Pakistan nets two most wanted Swat Taliban | The Daily Star
11:00 PM, September 11, 2009 / LAST MODIFIED: 11:00 PM, September 11, 2009

Pakistan nets two most wanted Swat Taliban

Pak police in no-show after militant warning


Handout photographs show arrested Pakistani chief spokesman of Taliban militants in Swat, Muslim Khan (L) and a commander Mahmood Khan in custody of security forces. Photo: AFP

Pakistan announced yesterday the arrests of two of its most-wanted Taliban insurgents and said the feared militia was staring at defeat after two years of carnage in the Swat valley.
The northwest valley slipped out of government control after radical cleric Maulana Fazlullah rose up in July 2007, commanding thousands of followers who beheaded opponents, burnt schools and fought to enforce Islamic law.
Pakistan launched a blistering offensive against the Taliban after militants marched out of the former tourist district and advanced further south towards the capital Islamabad in April. The military now claims the area is clear.
The country posted a reward of 50 million rupees (more than 600,000 dollars) for Fazlullah and offered rewards for 15 of his top lieutenants, last May but Friday marked the first announcement of any arrests from the list.
"Muslim Khan and Mahmood Khan with head money of 10 million rupees (120,482 dollars) have been arrested by security forces in a successful operation in Swat," Major General Athar Abbas said in a statement released in English.
"The arrested terrorist leaders are under interrogation of law enforcement agencies," he said -- without saying when the men were detained but denying media reports that any negotiations took place.
"The security forces are conducting operations on the information obtained from the arrested terrorist leaders," the military added.
Muslim Khan was second on the most-wanted list behind Fazlullah. He is around 50 years old and earned notoriety as a prolific Taliban spokesman.
He was quick on the telephone to claim Taliban responsibility for almost all bomb attacks and the destruction of schools in Swat, issuing statements on Fazlullah's behalf and representing him in negotiations, Taliban members say.
Stocky and with a grey beard, they say Khan worked in the merchant navy until around 2002, by when Pakistan was a firm ally in the US-led "war on terror" launched in the wake of the September 11, 2001 attacks.
Mahmood Khan was number four on the most-wanted list and like Fazlullah's other top aides came from northern Swat. Pakistan put a 10-million-rupee price on his head and said he was a commander in the northern Kuza Banda.
Pakistan's civilian government on Friday paid tribute to the country's powerful military over Muslim Khan's arrest.
"The Taliban are nearing their logical end and the remaining Taliban should surrender themselves to the government otherwise operations will continue until the elimination of the last Talib," the interior ministry said.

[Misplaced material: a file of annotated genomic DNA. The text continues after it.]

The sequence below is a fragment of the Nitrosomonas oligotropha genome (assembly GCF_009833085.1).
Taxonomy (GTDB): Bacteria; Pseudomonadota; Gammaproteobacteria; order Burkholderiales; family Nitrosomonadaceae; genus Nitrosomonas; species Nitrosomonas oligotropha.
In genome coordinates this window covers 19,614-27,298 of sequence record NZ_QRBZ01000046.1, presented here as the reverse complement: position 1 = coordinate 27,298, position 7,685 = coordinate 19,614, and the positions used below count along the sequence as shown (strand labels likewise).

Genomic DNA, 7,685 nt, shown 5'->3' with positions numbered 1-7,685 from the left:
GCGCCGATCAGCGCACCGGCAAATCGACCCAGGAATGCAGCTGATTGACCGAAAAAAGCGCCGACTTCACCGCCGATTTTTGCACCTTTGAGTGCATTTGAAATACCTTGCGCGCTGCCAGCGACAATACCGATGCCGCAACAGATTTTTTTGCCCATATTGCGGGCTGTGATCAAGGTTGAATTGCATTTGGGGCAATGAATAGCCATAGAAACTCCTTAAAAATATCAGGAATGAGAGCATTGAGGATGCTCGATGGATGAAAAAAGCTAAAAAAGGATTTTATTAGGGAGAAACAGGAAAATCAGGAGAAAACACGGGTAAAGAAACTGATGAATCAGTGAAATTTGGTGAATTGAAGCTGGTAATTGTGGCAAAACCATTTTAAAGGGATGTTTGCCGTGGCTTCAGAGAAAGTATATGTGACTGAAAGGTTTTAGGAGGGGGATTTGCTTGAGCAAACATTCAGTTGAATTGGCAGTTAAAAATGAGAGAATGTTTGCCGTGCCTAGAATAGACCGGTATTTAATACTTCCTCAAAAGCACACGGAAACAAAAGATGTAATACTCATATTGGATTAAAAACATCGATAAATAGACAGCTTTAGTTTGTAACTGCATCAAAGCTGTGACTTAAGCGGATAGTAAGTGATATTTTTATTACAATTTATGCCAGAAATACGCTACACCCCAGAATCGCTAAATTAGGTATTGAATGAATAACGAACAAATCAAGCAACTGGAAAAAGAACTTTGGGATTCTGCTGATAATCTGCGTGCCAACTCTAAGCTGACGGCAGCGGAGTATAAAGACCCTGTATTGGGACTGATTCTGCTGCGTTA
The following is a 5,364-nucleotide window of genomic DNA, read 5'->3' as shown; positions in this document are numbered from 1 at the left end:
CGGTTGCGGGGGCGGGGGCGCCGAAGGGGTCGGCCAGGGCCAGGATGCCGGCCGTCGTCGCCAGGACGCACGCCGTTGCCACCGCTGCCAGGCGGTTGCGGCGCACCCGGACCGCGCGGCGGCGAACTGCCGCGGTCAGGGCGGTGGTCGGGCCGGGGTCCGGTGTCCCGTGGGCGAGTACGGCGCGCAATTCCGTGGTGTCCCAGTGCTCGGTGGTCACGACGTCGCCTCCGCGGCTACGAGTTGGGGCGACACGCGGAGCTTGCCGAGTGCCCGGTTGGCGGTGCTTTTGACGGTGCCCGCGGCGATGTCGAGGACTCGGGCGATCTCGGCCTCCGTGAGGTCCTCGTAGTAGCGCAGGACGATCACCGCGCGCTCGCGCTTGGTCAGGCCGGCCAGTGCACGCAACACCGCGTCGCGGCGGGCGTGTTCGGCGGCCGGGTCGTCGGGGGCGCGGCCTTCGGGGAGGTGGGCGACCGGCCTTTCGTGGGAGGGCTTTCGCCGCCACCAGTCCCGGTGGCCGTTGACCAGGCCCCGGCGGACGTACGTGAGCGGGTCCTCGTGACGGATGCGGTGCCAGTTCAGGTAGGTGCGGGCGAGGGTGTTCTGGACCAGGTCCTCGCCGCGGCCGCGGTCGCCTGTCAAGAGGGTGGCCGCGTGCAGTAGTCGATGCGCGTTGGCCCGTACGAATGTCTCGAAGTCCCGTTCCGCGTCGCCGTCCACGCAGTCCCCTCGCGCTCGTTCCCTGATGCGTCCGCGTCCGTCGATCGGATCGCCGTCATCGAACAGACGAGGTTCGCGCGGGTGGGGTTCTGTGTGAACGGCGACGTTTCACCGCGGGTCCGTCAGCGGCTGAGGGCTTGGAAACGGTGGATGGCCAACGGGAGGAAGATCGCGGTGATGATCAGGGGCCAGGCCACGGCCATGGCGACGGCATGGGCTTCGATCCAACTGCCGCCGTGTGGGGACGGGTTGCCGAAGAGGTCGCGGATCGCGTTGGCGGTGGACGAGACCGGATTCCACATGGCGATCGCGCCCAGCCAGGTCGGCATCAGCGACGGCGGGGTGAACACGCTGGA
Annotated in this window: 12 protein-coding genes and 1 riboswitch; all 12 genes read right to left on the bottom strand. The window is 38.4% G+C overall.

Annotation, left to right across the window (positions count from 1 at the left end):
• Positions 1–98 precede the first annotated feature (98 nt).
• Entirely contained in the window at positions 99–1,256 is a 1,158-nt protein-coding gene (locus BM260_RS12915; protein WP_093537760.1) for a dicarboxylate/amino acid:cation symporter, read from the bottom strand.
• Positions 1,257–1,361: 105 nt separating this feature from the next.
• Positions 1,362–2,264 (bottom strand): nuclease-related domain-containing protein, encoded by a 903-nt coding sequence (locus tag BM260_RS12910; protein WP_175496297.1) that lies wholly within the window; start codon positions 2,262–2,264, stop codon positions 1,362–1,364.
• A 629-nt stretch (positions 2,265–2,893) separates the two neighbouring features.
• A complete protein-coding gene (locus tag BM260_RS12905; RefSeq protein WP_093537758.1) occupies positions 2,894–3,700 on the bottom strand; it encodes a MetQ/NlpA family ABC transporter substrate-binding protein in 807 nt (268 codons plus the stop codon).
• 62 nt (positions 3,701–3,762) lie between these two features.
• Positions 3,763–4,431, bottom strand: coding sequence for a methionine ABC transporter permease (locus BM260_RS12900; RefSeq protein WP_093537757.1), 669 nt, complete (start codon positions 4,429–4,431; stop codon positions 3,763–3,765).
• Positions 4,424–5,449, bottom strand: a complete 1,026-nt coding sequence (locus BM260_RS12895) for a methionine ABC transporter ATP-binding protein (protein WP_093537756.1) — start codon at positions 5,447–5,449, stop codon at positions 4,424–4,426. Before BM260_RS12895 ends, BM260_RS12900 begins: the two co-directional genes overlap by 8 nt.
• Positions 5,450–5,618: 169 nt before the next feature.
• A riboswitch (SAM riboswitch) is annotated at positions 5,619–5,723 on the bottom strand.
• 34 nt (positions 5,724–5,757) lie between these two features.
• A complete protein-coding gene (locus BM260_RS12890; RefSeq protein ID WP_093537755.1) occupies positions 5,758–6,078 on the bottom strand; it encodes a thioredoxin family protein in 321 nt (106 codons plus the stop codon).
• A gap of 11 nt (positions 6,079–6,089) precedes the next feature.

Defence analysts welcomed the arrests as a significant breakthrough in the government's bid to wrest back control of territory under its control and eliminate what the United States has called an existential threat to Pakistan.
"The arrests of wanted Taliban leaders in Swat are a major breakthrough in Pakistan's fight against the militants," analyst Talat Masood told AFP.
"It shows Pakistan is steadily gaining the upper hand and the Taliban leadership is on the run," he added.
The military said three other "terrorist leaders" -- Fazle Ghaffar, Abdul Rehman and Sartaj -- had also been apprehended. The Taliban said it had no information about any of the arrests.
Pakistan's army chief of staff, General Ashfaq Parvez Kayani, on Friday visited the northwest and praised the security forces for flushing out militants and assisting the return of "97 percent" of those displaced by the conflict.
Pakistan unleashed its military operation in Swat and neighbouring districts Buner and Lower Dir in April.
The offensive forced 1.9 million civilians from their homes, creating a humanitarian crisis for impoverished Pakistan, although the United Nations said this week that 1.65 million have since returned home.
Fourteen police cadets were killed late August in a suicide attack in Swat's main town Mingora that -- along with continued skirmishes -- raise fears that the Taliban are regrouping in the mountains.
Meanwhile, around 500 tribal police officials heeded a warning from a Taliban-linked militant and failed to report for duty in the lawless border district of Khyber yesterday, a senior official said.
Pakistan launched a military offensive last week in the area -- home to the fabled Khyber Pass over mountains into neighbouring Afghanistan and where a suicide bomber killed 22 tribal policemen late last month.
The offensive is targeting fighters from Lashkar-e-Islam (Army of Islam), a militant group battling the government in Khyber, which is part of Pakistan's semi-autonomous tribal belt.
Militant commander Mangal Bagh, who has ties to the Taliban, in an FM radio broadcast threatened that lawmakers, army and paramilitary troops in the region who did not resign would see their homes demolished and other harsh penalties.
Hours after the speech on Thursday, militants blew up three houses belonging to khasadars or tribal police, to terrorise its members, residents said.
"Some 500 khasadars abdicated their duties today," Khyber region's administration chief Tariq Hayat told AFP.

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